Washburn to see energy efficient improvements soon

Changes are coming to Washburn. Some will be behind the scenes, others will be right in the open.

Due to a recent partnership with an energy savings company called Trane, Washburn and Washburn Institute of Technology will be updating lighting, heating, air conditioning, ventilation and water fixtures in 21 of the buildings at Washburn University and eight buildings at WIT. These updates will make both campuses more energy efficient than they currently are.

 Trane is an ESCO that came to WU to design and engineer improvements based on what needs replaced, as well as what they deem needs replacing. The company has already been at Washburn to audit the campus and construction will be underway in the next week. Construction at WIT has already begun. 

“This project will provide improvements to Washburn’s facilities by increasing our long-term energy efficiency while considerably reducing the campus’ carbon footprint,” said Rick Anderson, vice president for administration and treasurer. “When the project is complete, we will have a sustainable, high performance campus and we will see significant savings annually in our operating costs.”

Facility services and Trane, the company doing the construction, will be starting with lighting fixtures during the month of February and March, and students, faculty and staff will hardly notice the work.

“We started it first for a couple reasons,” said Edward Wiss, assistant director for maintenance at WU. “[One is] that they will actually do most of the work during the graveyard shift hours, so it will be happening when we are at home in bed.”

Trane has scheduled the design and construction to allow classes and activities to continue with minimal disruption. The goal is to be finished within 18-20 months, which means the construction should be finished by the fall of 2014.

Washburn is paying $12.3 million for these improvements, which the Board of Regents approved, but as with all upgrades to higher energy efficiency, the expense comes with projected savings. An estimated $617,880 will be saved on energy bills per year with these new improvements.

“We should have a payback, where the money invested will be paid for in 14 years,” said Wiss. “It actually gets better as time goes on.”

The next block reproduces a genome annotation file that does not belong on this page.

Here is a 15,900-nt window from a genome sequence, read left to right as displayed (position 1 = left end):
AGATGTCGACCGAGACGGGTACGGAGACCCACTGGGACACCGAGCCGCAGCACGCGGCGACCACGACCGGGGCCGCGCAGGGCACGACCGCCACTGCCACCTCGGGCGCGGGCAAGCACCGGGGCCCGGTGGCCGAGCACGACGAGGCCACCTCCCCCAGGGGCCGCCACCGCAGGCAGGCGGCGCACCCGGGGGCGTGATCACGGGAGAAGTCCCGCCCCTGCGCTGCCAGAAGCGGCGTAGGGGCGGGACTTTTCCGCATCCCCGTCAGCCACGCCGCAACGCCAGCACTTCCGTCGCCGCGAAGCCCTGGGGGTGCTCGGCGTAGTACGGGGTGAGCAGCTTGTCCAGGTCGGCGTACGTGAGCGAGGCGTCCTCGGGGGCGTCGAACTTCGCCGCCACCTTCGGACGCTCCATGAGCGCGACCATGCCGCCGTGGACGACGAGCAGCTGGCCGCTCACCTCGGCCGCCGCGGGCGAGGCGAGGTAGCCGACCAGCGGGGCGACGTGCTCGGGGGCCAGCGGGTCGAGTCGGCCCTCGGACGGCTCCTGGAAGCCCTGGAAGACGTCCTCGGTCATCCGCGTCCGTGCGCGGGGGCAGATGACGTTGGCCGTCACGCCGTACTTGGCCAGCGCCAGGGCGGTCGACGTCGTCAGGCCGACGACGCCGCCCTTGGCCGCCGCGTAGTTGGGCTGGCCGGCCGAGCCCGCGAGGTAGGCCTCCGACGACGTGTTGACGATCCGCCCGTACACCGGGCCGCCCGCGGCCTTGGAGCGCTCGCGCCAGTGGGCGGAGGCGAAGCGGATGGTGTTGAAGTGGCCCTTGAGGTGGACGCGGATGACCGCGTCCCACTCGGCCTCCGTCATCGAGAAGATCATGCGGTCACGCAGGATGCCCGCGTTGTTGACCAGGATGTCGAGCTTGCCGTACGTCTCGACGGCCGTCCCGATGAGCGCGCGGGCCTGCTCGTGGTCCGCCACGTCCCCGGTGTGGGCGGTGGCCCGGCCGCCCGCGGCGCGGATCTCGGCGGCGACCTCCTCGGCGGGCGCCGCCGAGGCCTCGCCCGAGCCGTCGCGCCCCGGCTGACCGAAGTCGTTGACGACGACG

Washburn will be leaving a significantly smaller carbon footprint, and will save money in the long run.

Wiss went on to say that these savings will accrue only if staff is trained correctly and if equipment is taken care of properly. The cost and savings estimates are based on the equipment running smoothly and people knowing how to use it. There will be training in place to ensure that this happens.

In addition to the replaced lighting, new water fixtures, improved water heaters, the heating, cooling and ventilation systems will be updated. Climate control and occupancy settings will be upgraded and will help make rooms more comfortable as well as easier to control for unoccupied areas. Construction will begin in May and June.

“We will be doing more of the comfort controls for HVAC where there will be unoccupied settings in places we don’t have very many of them now,” said Wiss. “In a large arena or an area that is unoccupied the temp can either go to a winter or summer unoccupied setting, then the power we would spend [on] either the AC or heater, would be saved because we won’t have to heat or cool that space.”

There will be a University Town Hall meeting for those who want to know more. President Jerry Farley will be speaking and answering questions about the 20 month project. Students, faculty and staff are encourage to come.

For more information about the company, Trane, visit their website at http://www.trane.com/Index.aspx. They will have an office during the 18 months they are at WU, located at 21st Street and Washburn Avenue.